Note: The following message was written at the request of the New Zealand Ministry of Education for the Early Reading Together® Briefing Meetings in 2017.
Kia ora koutou
Sometimes people ask why I developed Early Reading Together® and Reading Together® in the early 1980s and why we, as a family, financed and supported both programmes for so long. The answers to these questions are many and varied, and beyond the scope of this message. Fundamentally though, Early Reading Together® and Reading Together® are driven by a strong commitment to social justice, fairness, equity, opportunities and choices for all children and whānau.
My experiences as an educator in New Zealand, the Solomon Islands and the Cook Islands showed me that well-intentioned, but uninformed parental involvement, frequently has a negative impact on children's learning, and particularly on children's reading development. However, I also knew that when educators, librarians and others work in collaborative, mutually-respectful and evidence-based partnerships with parents and whānau, there are significant and sustained benefits for the children and adults involved - hence my decision to develop Reading Together® and then Early Reading Together®.
The benefits of Early Reading Together® have been demonstrated across diverse families, ECE services, schools and libraries since 1983. The positive impact of Early Reading Together® is also evident in the 'word of mouth' dissemination of the programme throughout New Zealand, and the extent of voluntary 'spare time' implementation of the workshops.
Educators, librarians and others who implement Early Reading Together® do so because they believe in it; they know that it works; that it's non-threatening and manageable for busy people, and that it has multiple benefits for participants. They value the evidence base of the programme, and they are motivated - and also humbled - by the positive responses and gratitude of the parents and whānau.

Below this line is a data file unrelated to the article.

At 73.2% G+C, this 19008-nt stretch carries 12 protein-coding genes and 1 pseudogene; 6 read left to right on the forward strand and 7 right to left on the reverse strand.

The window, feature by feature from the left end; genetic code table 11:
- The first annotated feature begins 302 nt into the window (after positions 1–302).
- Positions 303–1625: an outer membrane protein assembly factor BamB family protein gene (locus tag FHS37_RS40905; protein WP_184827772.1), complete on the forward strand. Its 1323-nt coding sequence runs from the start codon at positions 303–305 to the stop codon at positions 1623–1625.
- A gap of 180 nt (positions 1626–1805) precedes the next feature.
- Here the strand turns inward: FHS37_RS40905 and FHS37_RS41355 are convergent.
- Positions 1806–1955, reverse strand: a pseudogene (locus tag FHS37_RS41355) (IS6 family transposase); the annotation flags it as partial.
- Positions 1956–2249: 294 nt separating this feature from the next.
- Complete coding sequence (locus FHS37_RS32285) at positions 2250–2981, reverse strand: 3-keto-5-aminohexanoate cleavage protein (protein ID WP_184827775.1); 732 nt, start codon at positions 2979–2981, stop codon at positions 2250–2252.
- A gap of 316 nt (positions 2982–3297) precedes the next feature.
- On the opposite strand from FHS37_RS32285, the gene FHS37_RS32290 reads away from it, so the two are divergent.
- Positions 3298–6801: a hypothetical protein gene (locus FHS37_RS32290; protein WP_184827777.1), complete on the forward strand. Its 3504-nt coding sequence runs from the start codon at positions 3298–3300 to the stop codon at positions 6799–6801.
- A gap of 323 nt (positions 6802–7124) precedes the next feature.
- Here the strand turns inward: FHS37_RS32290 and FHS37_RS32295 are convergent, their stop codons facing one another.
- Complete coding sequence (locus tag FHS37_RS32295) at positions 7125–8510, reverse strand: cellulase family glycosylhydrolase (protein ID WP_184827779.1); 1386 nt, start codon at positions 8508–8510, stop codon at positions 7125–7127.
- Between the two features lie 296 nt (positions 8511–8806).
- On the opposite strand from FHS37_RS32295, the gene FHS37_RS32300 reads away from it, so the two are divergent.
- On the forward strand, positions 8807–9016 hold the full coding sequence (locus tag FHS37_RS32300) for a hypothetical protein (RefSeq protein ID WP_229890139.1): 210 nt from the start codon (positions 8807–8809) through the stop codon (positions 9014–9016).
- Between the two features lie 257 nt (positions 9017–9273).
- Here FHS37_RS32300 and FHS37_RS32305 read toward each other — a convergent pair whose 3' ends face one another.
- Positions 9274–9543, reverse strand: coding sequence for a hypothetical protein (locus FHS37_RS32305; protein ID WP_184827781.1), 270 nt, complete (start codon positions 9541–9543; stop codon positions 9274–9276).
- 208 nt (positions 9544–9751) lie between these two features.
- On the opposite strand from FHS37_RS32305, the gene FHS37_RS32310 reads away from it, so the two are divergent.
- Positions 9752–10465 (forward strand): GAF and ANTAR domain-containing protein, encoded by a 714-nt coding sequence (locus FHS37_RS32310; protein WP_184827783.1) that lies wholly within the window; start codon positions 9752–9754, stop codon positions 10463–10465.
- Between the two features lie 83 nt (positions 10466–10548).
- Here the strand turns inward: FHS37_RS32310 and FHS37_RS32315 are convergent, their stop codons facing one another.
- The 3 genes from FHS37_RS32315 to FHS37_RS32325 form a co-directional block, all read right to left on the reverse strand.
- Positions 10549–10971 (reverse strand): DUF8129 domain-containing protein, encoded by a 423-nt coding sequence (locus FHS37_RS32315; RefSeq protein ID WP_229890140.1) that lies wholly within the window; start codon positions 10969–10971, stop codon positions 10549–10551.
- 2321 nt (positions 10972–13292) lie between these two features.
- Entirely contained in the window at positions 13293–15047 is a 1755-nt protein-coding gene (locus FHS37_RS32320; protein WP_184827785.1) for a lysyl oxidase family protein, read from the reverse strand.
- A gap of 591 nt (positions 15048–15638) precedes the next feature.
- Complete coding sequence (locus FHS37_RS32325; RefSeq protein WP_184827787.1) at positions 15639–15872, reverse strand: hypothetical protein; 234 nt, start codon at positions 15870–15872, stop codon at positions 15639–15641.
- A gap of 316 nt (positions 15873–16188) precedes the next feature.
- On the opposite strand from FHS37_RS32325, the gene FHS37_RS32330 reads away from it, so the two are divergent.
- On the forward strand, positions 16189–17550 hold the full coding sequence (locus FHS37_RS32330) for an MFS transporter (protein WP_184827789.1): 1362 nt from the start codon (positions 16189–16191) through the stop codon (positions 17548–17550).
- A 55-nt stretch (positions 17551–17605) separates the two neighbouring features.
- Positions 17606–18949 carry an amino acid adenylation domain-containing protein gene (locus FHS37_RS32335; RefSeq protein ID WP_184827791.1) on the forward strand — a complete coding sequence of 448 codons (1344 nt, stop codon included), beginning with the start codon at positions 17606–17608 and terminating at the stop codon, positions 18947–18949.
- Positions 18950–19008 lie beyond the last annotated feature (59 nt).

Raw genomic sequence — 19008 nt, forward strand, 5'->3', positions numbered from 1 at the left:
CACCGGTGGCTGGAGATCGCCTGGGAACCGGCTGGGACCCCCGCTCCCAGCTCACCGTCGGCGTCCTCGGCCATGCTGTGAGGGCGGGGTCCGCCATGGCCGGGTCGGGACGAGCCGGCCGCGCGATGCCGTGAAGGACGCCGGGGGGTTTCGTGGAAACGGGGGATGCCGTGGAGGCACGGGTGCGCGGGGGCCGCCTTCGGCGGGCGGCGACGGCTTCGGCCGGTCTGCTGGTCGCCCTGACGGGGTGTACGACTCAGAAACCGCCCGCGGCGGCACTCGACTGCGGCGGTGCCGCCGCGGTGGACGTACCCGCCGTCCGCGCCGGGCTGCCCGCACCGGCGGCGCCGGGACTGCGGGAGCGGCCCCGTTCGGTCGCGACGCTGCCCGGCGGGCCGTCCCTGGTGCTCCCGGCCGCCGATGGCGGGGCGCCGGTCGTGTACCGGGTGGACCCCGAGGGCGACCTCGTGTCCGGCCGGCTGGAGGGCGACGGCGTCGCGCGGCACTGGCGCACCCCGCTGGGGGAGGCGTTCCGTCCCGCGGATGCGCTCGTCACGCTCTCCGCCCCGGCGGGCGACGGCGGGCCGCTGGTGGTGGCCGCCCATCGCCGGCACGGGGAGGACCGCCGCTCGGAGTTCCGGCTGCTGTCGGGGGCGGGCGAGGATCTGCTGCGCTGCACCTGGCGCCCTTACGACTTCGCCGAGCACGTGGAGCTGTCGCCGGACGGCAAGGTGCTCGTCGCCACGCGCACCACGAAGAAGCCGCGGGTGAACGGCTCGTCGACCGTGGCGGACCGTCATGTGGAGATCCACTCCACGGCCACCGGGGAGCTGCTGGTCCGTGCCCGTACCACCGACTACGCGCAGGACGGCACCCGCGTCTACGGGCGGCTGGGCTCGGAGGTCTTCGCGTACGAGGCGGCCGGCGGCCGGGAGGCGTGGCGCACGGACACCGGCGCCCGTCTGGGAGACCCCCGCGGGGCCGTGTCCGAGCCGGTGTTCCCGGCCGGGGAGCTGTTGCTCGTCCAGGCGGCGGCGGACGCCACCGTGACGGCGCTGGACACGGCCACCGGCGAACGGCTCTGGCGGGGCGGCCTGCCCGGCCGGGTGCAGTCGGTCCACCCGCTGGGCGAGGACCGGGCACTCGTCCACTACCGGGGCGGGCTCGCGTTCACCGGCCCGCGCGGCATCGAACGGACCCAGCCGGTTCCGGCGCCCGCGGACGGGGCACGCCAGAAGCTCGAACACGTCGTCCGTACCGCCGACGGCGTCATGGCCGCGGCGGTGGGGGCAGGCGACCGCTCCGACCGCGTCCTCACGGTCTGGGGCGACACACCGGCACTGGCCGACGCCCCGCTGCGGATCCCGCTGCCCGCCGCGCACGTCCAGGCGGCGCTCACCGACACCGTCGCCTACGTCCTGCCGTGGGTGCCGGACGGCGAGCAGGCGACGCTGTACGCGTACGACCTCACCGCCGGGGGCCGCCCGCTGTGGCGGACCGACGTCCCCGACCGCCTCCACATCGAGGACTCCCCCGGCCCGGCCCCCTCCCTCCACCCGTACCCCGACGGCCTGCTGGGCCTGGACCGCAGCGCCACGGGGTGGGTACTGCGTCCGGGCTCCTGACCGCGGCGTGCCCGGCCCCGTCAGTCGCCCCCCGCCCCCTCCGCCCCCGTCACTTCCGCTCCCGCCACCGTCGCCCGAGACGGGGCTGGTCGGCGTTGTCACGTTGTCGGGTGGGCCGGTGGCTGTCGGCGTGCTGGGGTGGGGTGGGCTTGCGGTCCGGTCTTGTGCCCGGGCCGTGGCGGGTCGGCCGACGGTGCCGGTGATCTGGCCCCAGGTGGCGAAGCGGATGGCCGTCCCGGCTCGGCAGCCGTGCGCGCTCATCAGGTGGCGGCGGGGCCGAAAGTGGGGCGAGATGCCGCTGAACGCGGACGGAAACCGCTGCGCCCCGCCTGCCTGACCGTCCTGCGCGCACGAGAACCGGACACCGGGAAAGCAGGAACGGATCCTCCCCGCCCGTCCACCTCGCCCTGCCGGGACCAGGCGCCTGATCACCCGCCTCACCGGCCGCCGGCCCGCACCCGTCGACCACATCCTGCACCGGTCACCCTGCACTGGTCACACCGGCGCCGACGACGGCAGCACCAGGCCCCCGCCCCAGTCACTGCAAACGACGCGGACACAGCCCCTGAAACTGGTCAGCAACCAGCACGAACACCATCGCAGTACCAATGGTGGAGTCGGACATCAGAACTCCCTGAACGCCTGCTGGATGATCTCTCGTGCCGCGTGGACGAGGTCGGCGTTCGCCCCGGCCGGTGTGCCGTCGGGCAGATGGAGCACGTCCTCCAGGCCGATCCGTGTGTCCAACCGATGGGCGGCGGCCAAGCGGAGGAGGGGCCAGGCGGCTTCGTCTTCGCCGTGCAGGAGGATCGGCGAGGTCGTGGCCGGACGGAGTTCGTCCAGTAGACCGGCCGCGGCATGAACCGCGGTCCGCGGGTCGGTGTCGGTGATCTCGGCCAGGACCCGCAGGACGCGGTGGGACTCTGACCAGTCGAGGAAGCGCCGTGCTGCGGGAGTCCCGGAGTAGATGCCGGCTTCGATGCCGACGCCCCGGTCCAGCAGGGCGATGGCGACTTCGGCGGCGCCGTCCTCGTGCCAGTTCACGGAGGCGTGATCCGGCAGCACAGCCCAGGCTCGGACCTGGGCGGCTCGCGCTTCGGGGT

For example, in 2014 Jane Denley, Community Services Leader, Mid and South Canterbury Plunket sent me the following unsolicited feedback:
I have submitted a small write up about how we have enjoyed delivering your programme, how we have had fantastic support from the Early Childhood centres to do this and the very positive feedback we have received from the families that have completed the programme, for our Plunket e-connections magazine which is circulated throughout the country to staff and volunteers. I hope this will generate some interest from my peers and others and encourage them to learn more about your fantastic resource.
Experience has shown that educators, librarians and others who read and understand each section of the Workshop Leader's Handbook, and follow the step-by-step processes carefully, are likely to maintain the integrity of Early Reading Together® and implement the programme effectively. The result is that the programme is enjoyable and worthwhile for the families, educators, librarians and others involved, and Early Reading Together® then becomes a sustainable component of the language and literacy programmes which ECE services, schools, libraries and other groups provide for their communities.
It is very important that those who lead and support the Early Reading Together® workshops value the positive things that happen, and avoid feeling disappointed or guilty if some parents do not respond immediately and fully. Experience shows that it takes time to engage 'harder to reach' parents. Those who face serious issues in their daily lives may never be able to respond as you might hope, but at least you have provided an opportunity for them to do so, and some may be able to participate in Early Reading Together® at a later stage.
I would like to acknowledge the support of Dr Sarah Alexander, Chief Executive of ChildForum, who has endorsed Early Reading Together® and actively encourages early childhood educators to implement the programme to support the language and literacy learning of ECE children. Others who have provided much appreciated support in recent years include: Adam Rivett, former Principal of Waimate Main School, South Canterbury who worked with Jane Denley and others to establish the Parenting Hub – Waimate Family Centre, and Lisa Deane, DP of Fairfield Primary School, Hamilton.
I would also like to acknowledge the critical role which Graeme Marshall, John Good and Dr Adrienne Alton-Lee have played in securing the support which the New Zealand Ministry of Education is now providing for Early Reading Together®. The Ministry of Education support is an unexpected opportunity to extend the benefits of the programme to many more families, ECE services, schools, libraries and communities than would otherwise be possible.
And finally, I want to thank you for your interest in Early Reading Together®. I hope that you will enjoy implementing the workshops as much as others do, and that you will find your experiences satisfying and rewarding.
Posted: Friday 21 July 2017